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May 30, 2017

Book Notes - Courtney Maum "Touch"


In the Book Notes series, authors create and discuss a music playlist that relates in some way to their recently published book.

Previous contributors include Bret Easton Ellis, Kate Christensen, Lauren Groff, T.C. Boyle, Dana Spiotta, Amy Bloom, Aimee Bender, Jesmyn Ward, Heidi Julavits, Hari Kunzru, and many others.

Courtney Maum's Touch is a smart, funny, and insightful novel about our culture of connectedness.

Booklist wrote of the book:

"...Maum’s incisive, charming, and funny novel ebulliently champions the healing powers of touch, the living world, and love in all its crazy risks, surprises, and sustaining radiance."

In her own words, here is Courtney Maum's Book Notes music playlist for her novel Touch:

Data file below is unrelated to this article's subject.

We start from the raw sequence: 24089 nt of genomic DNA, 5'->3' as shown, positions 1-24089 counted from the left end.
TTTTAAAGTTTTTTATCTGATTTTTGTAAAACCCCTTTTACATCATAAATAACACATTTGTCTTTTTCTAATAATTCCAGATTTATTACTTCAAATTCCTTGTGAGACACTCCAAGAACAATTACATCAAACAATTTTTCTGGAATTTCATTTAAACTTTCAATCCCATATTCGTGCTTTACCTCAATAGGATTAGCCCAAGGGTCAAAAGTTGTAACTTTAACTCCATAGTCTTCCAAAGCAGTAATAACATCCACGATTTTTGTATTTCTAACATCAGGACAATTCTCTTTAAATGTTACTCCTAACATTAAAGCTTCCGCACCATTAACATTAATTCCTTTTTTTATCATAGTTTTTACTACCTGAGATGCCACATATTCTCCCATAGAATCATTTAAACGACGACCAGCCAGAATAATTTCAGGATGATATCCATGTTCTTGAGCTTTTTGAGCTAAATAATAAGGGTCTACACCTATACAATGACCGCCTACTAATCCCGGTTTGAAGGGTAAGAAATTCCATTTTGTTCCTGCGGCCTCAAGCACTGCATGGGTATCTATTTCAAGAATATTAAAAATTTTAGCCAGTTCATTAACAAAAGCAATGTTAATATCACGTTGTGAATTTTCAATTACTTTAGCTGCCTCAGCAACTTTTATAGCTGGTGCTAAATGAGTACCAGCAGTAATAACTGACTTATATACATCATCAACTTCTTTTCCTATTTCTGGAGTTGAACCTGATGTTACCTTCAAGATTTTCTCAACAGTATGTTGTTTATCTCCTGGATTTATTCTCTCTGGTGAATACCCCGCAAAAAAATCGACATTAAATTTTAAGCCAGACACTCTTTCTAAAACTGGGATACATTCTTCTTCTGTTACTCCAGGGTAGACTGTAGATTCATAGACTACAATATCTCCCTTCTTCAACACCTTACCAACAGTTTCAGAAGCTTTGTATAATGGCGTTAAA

I don't listen to music while I write or edit. In fact, I work in totalitarian silence—my husband jokes that he wants to get a "Beware: Angry Dog" song for my closed door when I'm writing because I get prickly when I'm interrupted from something I'm really focused on. But when I'm away from my desk, music is a really important outlet for me, and definitely part of the creative writing and revising process. If I'm listening to music, it's either because I'm driving alone, which is when I tend to get some of my best creative thinking done, or because I'm doing some kind of physical activity—either running, or dancing in my living room, celebrating a good writing day or just trying to shake off some stress. This might be an uneven playlist because I listen to some pretty cheesy music when I run!